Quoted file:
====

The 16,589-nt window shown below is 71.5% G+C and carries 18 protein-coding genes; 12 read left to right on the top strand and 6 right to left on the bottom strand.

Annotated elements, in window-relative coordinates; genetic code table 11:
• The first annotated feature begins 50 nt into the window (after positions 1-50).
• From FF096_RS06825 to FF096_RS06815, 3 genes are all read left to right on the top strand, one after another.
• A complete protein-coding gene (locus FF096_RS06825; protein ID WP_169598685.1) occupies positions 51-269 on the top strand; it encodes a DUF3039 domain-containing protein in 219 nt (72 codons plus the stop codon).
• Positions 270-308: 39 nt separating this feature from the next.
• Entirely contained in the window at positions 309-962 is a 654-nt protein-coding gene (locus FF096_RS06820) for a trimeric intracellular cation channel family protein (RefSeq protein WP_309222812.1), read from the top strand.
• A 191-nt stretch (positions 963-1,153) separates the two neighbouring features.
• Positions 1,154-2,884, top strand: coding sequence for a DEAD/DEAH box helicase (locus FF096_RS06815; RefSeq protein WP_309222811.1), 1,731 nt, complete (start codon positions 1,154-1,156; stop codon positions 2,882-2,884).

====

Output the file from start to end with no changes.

The 16,589-nt window shown below is 71.5% G+C and carries 18 protein-coding genes; 12 read left to right on the top strand and 6 right to left on the bottom strand.

Annotated elements, in window-relative coordinates; genetic code table 11:
• The first annotated feature begins 50 nt into the window (after positions 1-50).
• From FF096_RS06825 to FF096_RS06815, 3 genes are all read left to right on the top strand, one after another.
• A complete protein-coding gene (locus FF096_RS06825; protein ID WP_169598685.1) occupies positions 51-269 on the top strand; it encodes a DUF3039 domain-containing protein in 219 nt (72 codons plus the stop codon).
• Positions 270-308: 39 nt separating this feature from the next.
• Entirely contained in the window at positions 309-962 is a 654-nt protein-coding gene (locus FF096_RS06820) for a trimeric intracellular cation channel family protein (RefSeq protein WP_309222812.1), read from the top strand.
• A 191-nt stretch (positions 963-1,153) separates the two neighbouring features.
• Positions 1,154-2,884, top strand: coding sequence for a DEAD/DEAH box helicase (locus FF096_RS06815; RefSeq protein WP_309222811.1), 1,731 nt, complete (start codon positions 1,154-1,156; stop codon positions 2,882-2,884).